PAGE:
[pullquote]“I had brain surgery once a month and could not catch whatever was going on.”[/pullquote]

Just as she was giving up hope for a diagnosis, though, she got connected with genetic counselor Allison Goetsch. “She got a warning that I would probably turn down anything she had to offer,” says Bruebach. “Finally she came back with new ideas and test options. She threw all this information at me and I said, ‘Maybe I can get a diagnosis.’”

brainSpeedKingz/ShutterstockBased on the new information she’d run across, Goetsch suggested tests that were more intense and expensive. “I was … careful to set realistic genetic test expectations (positive results occur only about 1/3 of the time) without minimizing the benefits of identifying a definitive diagnosis,” says Goetsch. “I put her in the driver’s seat and made sure she knew she could stop at any time and I would support her decision.” Bruebach agreed to go through with them, but she still was skeptical that any would give a solid answer. She told Goetsch to call her if she found anything—Bruebach was done going out of her way for yearly appointments.

When Bruebach was 24, Goetsch made a surprise appearance at one of her cardiology appointments.

She had a diagnosis.

Tests revealed that Bruebach has an extremely rare condition called FKBP14-related Ehlers-Danlos syndrome (EDS). Only nine other people in the world have it.

EDS is a more common genetic condition that usually involves loose joints and easily bruised skin. Scientists didn’t discover the form linked to the FKBP14 gene until 2012, which explains why Bruebach was left in the dark for so long. “I began to research Melissa’s genetic variants and the specific gene,” says Goetsch. “Interestingly, I found a just published research article reporting additional clinical findings not previously thought to be associated with the condition in question. It was a game-changer.”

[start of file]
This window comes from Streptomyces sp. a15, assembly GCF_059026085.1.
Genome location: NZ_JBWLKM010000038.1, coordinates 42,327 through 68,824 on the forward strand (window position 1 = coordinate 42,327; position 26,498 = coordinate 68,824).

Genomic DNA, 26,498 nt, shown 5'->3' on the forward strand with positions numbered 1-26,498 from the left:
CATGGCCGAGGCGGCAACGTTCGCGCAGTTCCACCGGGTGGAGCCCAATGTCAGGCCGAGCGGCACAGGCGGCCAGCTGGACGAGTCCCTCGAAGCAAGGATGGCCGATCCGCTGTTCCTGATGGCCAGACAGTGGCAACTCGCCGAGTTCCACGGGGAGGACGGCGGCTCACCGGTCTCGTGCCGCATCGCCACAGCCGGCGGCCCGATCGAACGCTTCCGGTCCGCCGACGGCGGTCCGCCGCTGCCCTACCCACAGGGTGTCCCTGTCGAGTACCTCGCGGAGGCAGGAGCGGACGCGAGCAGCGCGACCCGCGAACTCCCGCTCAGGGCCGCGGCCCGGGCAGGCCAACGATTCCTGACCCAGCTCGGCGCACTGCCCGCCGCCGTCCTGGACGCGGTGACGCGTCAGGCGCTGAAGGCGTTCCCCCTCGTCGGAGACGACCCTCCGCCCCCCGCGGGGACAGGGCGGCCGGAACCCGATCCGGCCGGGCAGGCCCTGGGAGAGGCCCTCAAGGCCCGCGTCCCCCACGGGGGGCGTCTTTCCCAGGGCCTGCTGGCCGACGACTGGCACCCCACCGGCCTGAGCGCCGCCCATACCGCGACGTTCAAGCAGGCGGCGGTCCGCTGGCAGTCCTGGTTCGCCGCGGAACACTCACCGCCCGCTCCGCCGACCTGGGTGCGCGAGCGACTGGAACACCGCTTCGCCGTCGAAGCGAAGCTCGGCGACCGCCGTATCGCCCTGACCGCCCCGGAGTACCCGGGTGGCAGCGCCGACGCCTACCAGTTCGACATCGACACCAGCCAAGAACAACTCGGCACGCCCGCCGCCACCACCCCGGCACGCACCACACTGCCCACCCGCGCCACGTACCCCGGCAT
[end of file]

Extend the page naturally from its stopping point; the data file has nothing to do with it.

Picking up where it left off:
Putting a name to her condition helped put Bruebach in touch with a small community of people who share her diagnosis. By making a Facebook post, she found three out of the other nine people who have the syndrome, and they started a chat. “To be able to find other people that have it is strangely comforting,” she says. For instance, Bruebach has been able to reassure the mom of a little boy with FKBP14-related EDS that he might not hit milestones as soon as expected—and that’s OK. Just because he isn’t crawling at age two doesn’t mean he won’t when he’s older.

Not much is known about FKBP14-related EDS, and Bruebach’s life hasn’t changed much since her diagnosis, she says. She still expects more brain surgeries in the future and will continue keeping an eye on her heart, but she’s still relieved to know the name behind her symptoms. “On medical charts, it said ‘undiagnosed mutation’ or ‘undiagnosed genetic condition,’” she says. “It always felt kind of unfinished.”

patientCourtesy, Melissa BruebachDiagnosis or not, the genetic syndrome hasn’t held Bruebach back one bit. Despite needing so many surgeries, she’s had no trouble holding her job as a financial analyst, and just got back from a vacation in Spain. “In general, surgeries are not usually bad. I’m in and out in a day or two and back to work,” she says. “You just have to live your life and not let it run your life.”